XHTML Basic and XHTML Print) make public identifier optional and allows
specification of a private system identifier as long as it points to a
copy of original DTD. This means that in order to reliably detect
version of XHTML used, you have to download DTD, normalize line-end
characters inside it and then compare it to one of original DTDs
provided by W3C as a part of respective specification. It is evident
that such process is overkill. Moreover request for download of private
copy of DTD could be misused as attack against Web agent—this DTD could
be very long or it could use a big amount of entity declarations to
congest XML parser.

There is also not very well known feature of XHTML that could be used
for specifying version information instead of document type declaration.
It is possible to use the profile attribute on the head element. Profile
identifies particular profile (version, subset) of language used and it
has form of URI.

Example 6. More robust way of labeling document as XHTML Print
<html xmlns="http://www.w3.org/1999/xhtml">
  <head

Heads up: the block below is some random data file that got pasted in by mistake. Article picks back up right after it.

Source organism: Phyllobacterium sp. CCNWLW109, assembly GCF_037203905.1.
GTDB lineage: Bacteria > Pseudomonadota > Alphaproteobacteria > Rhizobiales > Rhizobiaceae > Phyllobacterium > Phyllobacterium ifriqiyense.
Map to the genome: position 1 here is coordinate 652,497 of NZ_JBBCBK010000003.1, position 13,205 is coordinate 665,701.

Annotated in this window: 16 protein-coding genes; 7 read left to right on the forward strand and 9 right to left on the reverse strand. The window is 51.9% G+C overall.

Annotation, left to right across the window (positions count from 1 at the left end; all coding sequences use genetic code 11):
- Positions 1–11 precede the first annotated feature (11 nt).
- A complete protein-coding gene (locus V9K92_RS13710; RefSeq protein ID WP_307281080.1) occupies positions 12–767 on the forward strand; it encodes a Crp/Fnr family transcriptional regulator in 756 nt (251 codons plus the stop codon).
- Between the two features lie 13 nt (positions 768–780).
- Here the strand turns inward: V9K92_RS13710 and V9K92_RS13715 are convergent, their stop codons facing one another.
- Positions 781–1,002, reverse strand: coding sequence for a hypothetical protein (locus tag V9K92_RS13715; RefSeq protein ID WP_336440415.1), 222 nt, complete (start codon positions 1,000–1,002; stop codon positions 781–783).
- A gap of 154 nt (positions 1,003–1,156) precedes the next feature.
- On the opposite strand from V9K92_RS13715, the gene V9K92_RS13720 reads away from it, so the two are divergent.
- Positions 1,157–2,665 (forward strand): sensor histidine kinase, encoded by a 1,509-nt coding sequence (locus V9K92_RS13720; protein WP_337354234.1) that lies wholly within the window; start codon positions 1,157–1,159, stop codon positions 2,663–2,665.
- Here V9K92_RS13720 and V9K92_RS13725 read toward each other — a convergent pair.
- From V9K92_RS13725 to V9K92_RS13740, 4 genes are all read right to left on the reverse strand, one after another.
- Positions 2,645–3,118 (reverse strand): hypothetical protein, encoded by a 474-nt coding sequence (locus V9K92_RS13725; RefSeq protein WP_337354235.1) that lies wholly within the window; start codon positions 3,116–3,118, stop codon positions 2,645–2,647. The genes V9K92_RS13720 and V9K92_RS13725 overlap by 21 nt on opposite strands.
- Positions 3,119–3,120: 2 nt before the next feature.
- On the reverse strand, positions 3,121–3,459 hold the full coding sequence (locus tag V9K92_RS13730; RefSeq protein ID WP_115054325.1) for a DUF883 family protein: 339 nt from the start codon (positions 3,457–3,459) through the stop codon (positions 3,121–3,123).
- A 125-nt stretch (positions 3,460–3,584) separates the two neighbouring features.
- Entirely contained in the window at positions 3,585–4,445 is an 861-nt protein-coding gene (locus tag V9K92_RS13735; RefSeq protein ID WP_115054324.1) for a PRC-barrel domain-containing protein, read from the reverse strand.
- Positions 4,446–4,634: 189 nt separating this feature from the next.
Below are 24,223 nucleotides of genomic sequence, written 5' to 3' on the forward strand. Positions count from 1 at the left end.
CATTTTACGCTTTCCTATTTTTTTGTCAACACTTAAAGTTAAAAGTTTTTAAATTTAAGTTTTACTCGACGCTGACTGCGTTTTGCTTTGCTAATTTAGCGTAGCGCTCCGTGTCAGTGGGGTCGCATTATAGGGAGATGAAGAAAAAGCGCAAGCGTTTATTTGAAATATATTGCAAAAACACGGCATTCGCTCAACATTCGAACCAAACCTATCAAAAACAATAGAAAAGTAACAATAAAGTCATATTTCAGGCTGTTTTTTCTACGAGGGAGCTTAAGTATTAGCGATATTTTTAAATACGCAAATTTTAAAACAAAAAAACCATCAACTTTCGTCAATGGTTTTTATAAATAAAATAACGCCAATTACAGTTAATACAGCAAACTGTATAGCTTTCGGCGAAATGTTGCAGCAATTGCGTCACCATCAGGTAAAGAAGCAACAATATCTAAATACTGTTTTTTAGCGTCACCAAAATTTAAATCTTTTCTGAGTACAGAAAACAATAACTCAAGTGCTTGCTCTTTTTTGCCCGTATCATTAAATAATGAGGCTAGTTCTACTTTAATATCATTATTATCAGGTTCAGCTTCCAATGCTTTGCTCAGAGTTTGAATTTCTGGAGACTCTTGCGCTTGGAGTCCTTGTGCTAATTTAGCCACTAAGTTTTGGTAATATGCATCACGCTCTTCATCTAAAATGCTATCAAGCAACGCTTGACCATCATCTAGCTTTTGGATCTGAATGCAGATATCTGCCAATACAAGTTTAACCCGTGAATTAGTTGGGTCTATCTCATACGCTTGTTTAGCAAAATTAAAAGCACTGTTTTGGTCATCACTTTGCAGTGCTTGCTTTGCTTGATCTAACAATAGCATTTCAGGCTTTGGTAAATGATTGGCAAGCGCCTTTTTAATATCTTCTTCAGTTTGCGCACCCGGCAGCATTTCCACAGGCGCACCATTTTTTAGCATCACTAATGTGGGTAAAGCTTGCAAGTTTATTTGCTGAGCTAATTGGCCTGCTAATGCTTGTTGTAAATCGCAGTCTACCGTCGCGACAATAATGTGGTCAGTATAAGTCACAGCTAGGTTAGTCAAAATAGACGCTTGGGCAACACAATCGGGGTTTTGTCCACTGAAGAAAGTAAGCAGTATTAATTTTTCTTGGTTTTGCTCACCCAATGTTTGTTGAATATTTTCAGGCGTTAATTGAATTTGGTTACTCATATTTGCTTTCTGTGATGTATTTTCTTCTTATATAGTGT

profile="http://www.w3.org/Markup/Profile/Print">
  ...
  </head>
  ...
</html>


Again, profile attribute is not a perfect solution—it can be specified
only on head element and thus can not be used for specifying flavour of
XHTML used for just a small fragment of XHTML code.

Previous examples show very sad conclusion that the current state of XML
vocabularies and their specifications were not designed in order to make
it possible to fully exploit possibilities of compound documents. We
think that W3C should extend current Web architecture [WEBARCH] and
update older specifications to support robust and flexible way of
attaching version information to arbitrary fragments of XML
vocabularies. It seems that allowing version or similar attribute on all
elements which can be used as root elements of XML fragments is simple
and sufficient solution. At the same time a document type declaration
should be made an optional part of a conforming document.

======

Dan, if you are reading this could you please add problem of versioning
to the list of issues? Thanks.

			Jirka

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Received on Saturday, 24 March 2007 19:18:47 GMT